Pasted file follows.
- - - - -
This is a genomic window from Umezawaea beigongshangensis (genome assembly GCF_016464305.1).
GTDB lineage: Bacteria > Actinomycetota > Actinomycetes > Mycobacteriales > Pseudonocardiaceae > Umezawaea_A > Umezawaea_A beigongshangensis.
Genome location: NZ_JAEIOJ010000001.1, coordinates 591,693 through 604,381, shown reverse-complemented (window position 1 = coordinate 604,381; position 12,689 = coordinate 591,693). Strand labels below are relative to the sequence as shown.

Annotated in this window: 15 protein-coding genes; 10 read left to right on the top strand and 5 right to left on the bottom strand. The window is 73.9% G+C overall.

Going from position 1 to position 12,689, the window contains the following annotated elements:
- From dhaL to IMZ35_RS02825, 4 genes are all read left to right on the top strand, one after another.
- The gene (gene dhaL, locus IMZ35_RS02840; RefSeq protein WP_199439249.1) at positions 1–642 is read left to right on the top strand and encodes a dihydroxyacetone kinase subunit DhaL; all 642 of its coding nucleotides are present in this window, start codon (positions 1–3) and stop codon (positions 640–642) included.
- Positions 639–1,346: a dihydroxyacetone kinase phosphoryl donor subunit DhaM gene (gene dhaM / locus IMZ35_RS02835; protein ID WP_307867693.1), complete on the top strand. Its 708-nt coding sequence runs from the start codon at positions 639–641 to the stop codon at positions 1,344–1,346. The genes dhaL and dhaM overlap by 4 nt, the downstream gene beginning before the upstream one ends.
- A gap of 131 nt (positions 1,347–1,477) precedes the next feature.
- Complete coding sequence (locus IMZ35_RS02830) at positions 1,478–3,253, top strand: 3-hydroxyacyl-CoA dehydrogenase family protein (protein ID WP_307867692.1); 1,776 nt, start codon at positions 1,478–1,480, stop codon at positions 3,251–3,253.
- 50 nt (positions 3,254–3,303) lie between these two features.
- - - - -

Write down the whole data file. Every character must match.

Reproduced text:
This is a genomic window from Umezawaea beigongshangensis (genome assembly GCF_016464305.1).
GTDB lineage: Bacteria > Actinomycetota > Actinomycetes > Mycobacteriales > Pseudonocardiaceae > Umezawaea_A > Umezawaea_A beigongshangensis.
Genome location: NZ_JAEIOJ010000001.1, coordinates 591,693 through 604,381, shown reverse-complemented (window position 1 = coordinate 604,381; position 12,689 = coordinate 591,693). Strand labels below are relative to the sequence as shown.

Annotated in this window: 15 protein-coding genes; 10 read left to right on the top strand and 5 right to left on the bottom strand. The window is 73.9% G+C overall.

Going from position 1 to position 12,689, the window contains the following annotated elements:
- From dhaL to IMZ35_RS02825, 4 genes are all read left to right on the top strand, one after another.
- The gene (gene dhaL, locus IMZ35_RS02840; RefSeq protein WP_199439249.1) at positions 1–642 is read left to right on the top strand and encodes a dihydroxyacetone kinase subunit DhaL; all 642 of its coding nucleotides are present in this window, start codon (positions 1–3) and stop codon (positions 640–642) included.
- Positions 639–1,346: a dihydroxyacetone kinase phosphoryl donor subunit DhaM gene (gene dhaM / locus IMZ35_RS02835; protein ID WP_307867693.1), complete on the top strand. Its 708-nt coding sequence runs from the start codon at positions 639–641 to the stop codon at positions 1,344–1,346. The genes dhaL and dhaM overlap by 4 nt, the downstream gene beginning before the upstream one ends.
- A gap of 131 nt (positions 1,347–1,477) precedes the next feature.
- Complete coding sequence (locus IMZ35_RS02830) at positions 1,478–3,253, top strand: 3-hydroxyacyl-CoA dehydrogenase family protein (protein ID WP_307867692.1); 1,776 nt, start codon at positions 1,478–1,480, stop codon at positions 3,251–3,253.
- 50 nt (positions 3,254–3,303) lie between these two features.